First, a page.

The Natural History Museum in Jupiter Ascending
Date posted: 01.02.2015
Mila Kunis (Black Swan) and Channing Tatum (22 Jump Street) star alongside Academy Award nominee Eddie Redmayne (The Theory of Everything) in the highly anticipated science fiction space opera Jupiter Ascending. Written, directed and produced by the Wachowski siblings, Jupiter Ascending sees their first original screenplay come to the big screen since The Matrix trilogy.
The film takes off with genetically engineered ex-military hunter Caine Wise (Tatum) warning stuck-in-a-rut janitor Jupiter Jones (Kunis) of her real genetic identity, rooted in otherworldly royalty, and her destiny as heir to Earth. Elsewhere in the galaxy, Balem Abrasax (Redmayne), his sister Kalique and brother Titus fight out their interplanetary inheritance, only to find their plans further disrupted by news of a new heir – Jupiter.
Finding an intergalactic space palace
The Natural History Museum's impressive interior – both the building itself and its extraordinary collections – were the right fit for the production's brief of an 'Intergalactic Space Palace' for Jupiter Ascending. The film used three main locations within the museum: the Zoology basement corridor, the Old General Herbarium and Hintze Hall.
"We were very privileged to have the opportunity to feature this location as part of the Intergalactic Space Palace," said Jamie Lengyel, Location Manager.
With a crew of 400, plus a cast of extra-terrestrials numbering 150, Jupiter Ascending is the biggest film production that The Natural History Museum has accommodated to date. In addition to the impressive numbers, limited shoot time called for extensive and efficient planning for set-up and filming. "Being a Grade I listed building and only open to film crews after public closing time at 6pm, the Museum can be a fairly challenging location for big shoots," explains Alice Beer, Events Manager.
Lengyel coordinated with a wide variety of teams within the Museum, including curators, estates managers and events operators. Open communication and cooperation was vital to ensuring the filming went smoothly, and both parties have since left the experience with nothing but kind words for each other. Beer enthused that, "by the time the shoot came around, the Museum was in very safe hands!"
In a shoot of this scale, challenges were inevitable, and the Museum excellently accommodated the complexities. Relocating some Mollusca and Botany collections, for example, required working with Museum curators and was pulled off smoothly. Relevant areas were also dressed accordingly for filming, as Beer describes, "with piles of files, typewriters and other archaic peculiar looking devices" – making for intriguing scenes!
Dippy Descending and live action stunts
A spectacular stunt scene was created in transforming the central hall. A highlight for Beer, she explains: "the crew constructed a ramp which followed the staircase down from the second floor to the bridge which stretches across Hintze Hall from the first floor balconies."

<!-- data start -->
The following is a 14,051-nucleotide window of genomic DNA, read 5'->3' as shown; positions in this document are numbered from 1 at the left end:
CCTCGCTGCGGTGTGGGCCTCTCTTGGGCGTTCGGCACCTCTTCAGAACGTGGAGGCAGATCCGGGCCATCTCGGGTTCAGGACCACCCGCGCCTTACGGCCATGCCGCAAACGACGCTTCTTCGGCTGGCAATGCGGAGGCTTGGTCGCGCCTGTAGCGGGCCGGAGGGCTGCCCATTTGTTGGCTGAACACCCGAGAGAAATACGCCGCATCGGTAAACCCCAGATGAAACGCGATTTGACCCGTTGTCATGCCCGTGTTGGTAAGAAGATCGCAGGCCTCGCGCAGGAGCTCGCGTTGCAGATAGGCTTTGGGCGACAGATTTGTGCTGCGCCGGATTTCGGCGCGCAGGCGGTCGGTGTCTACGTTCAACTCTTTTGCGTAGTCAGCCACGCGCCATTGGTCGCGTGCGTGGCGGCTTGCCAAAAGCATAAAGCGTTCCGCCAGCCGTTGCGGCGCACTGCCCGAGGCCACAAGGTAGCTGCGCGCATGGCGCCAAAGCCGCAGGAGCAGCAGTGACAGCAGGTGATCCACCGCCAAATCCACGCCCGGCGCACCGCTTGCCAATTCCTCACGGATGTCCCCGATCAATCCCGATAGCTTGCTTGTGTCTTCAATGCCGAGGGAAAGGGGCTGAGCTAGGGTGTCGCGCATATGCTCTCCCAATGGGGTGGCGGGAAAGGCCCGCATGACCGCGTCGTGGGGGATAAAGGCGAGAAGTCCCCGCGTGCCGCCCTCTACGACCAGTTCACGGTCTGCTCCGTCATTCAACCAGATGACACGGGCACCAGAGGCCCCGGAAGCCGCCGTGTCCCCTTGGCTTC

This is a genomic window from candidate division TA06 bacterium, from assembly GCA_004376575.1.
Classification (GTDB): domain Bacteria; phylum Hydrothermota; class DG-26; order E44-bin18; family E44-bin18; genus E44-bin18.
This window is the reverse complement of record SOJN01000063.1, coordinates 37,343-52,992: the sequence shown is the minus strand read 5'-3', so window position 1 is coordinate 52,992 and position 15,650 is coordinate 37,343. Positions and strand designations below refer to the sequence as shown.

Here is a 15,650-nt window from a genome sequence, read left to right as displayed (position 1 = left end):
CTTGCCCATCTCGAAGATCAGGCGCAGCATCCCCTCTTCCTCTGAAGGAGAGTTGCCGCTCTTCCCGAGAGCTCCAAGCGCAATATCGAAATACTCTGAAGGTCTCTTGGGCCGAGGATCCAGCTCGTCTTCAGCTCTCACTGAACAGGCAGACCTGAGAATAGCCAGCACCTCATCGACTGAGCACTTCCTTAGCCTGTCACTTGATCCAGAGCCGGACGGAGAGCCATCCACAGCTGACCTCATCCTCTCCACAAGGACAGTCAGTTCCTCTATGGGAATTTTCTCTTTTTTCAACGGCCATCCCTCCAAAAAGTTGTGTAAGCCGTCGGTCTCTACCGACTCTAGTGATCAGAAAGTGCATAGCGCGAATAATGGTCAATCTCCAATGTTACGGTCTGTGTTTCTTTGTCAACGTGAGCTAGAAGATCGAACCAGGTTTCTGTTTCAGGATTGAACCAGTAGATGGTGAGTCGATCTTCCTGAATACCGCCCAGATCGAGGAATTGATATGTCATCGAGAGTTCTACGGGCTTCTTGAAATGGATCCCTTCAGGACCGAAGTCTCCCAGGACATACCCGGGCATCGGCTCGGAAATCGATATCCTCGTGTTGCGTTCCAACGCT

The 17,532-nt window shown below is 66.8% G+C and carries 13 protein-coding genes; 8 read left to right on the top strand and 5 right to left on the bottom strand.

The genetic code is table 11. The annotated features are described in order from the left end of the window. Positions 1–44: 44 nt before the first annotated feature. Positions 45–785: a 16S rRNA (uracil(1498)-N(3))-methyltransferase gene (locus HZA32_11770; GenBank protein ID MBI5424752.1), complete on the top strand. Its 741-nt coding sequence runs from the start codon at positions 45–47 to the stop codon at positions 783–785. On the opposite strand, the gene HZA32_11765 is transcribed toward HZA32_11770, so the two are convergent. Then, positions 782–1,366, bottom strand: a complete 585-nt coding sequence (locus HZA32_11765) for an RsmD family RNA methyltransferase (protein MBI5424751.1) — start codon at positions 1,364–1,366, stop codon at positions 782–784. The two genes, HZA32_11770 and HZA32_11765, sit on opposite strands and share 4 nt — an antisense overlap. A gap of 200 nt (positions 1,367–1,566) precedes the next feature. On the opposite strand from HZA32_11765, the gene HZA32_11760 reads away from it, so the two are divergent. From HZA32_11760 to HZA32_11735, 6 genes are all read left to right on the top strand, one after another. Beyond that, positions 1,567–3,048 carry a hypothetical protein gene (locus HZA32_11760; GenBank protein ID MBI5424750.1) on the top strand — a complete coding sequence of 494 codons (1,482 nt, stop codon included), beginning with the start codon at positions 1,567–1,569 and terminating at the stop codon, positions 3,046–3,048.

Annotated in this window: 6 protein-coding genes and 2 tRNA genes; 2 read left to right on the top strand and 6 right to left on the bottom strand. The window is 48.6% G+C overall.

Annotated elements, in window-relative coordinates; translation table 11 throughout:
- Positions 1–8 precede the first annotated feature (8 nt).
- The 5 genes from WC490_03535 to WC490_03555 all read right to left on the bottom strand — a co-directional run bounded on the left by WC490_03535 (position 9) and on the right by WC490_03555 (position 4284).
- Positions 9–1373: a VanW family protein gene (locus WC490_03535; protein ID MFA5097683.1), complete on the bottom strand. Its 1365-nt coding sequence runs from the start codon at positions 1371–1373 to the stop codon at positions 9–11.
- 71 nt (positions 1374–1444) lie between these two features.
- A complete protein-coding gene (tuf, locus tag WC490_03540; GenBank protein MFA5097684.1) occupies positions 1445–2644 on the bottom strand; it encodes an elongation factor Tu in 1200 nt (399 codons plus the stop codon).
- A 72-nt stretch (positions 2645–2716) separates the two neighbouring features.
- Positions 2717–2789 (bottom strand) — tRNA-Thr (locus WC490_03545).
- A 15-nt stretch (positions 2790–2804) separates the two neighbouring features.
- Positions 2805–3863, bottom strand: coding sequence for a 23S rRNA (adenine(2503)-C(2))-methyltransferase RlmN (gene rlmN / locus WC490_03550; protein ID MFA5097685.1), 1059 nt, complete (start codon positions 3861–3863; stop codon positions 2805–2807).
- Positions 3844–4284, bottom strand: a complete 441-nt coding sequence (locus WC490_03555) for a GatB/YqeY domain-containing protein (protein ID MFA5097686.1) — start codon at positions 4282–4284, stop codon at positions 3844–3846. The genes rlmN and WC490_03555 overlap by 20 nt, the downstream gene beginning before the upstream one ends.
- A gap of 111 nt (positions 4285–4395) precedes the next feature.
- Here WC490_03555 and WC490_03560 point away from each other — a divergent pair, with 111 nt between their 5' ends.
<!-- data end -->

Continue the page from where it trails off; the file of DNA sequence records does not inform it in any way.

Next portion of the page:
'Dippy', the affectionately-named 26 metre long Diplodocus and celebrity of the hall had to be avoided as the stuntman rollerbladed down the ramp, jumped off the bridge and ended up free-falling into a pile of boxes. "I probably should have been more nervous but the crew were so meticulous in the planning and the execution of the stunt that it was just incredible to watch," says Beer.
Lengyel thanks the Museum for taking on the large crew numbers, complicated stunt scenes, rigging requirements and other logistical complexities. Highlighting the ability of the location to deliver such a high-profile shoot, he says, "Alice Beer and the team at the Museum were brilliantly supportive in accommodating the many demands of a major studio feature"
The Natural History Museum recently facilitated a six night shoot for Paddington as well as David Attenborough's Natural History Museum Alive 3D last summer, which consisted of an 18 night shoot.
Background on the Natural History Museum
The Natural History Museum offers filmmakers a variety of opportunities. From its landmark South Kensington building to its sister museum in rural Hertfordshire, the Museum is home to world-class research collections and unique architecture. The world-famous Waterhouse building is one of the most distinctive buildings in London and a work of art. This beautiful terracotta building was designed by Alfred Waterhouse and opened on Easter Monday 1881.
Architectural features include:
- grand Romanesque entrance
- imposing Central Hall with its intricately painted ceiling, relief carvings of plants and animals as well as its iconic replica Diplodocus skeleton
The Museum site was extended in the 1960s to include the palaeontology wing and Earth Galleries. The first phase of the Darwin Centre, which opened in 2000, provides world-class storage for precious collections, new laboratories and behind-the-scenes access for visitors. The building is at the forefront of environmental architecture. Its green credentials feature:
- energy-saving glass solar wall that limits heat in the summer and heat loss in the winter
- caterpillar roof made of recyclable materials.
The Natural History Museum at Tring has been part of the Natural History Museum since 1937 and its remarkable collections were once the private passion of its founder, Lionel Walter, second Baron Rothschild. It is a beautiful Victorian museum with original fittings and displays.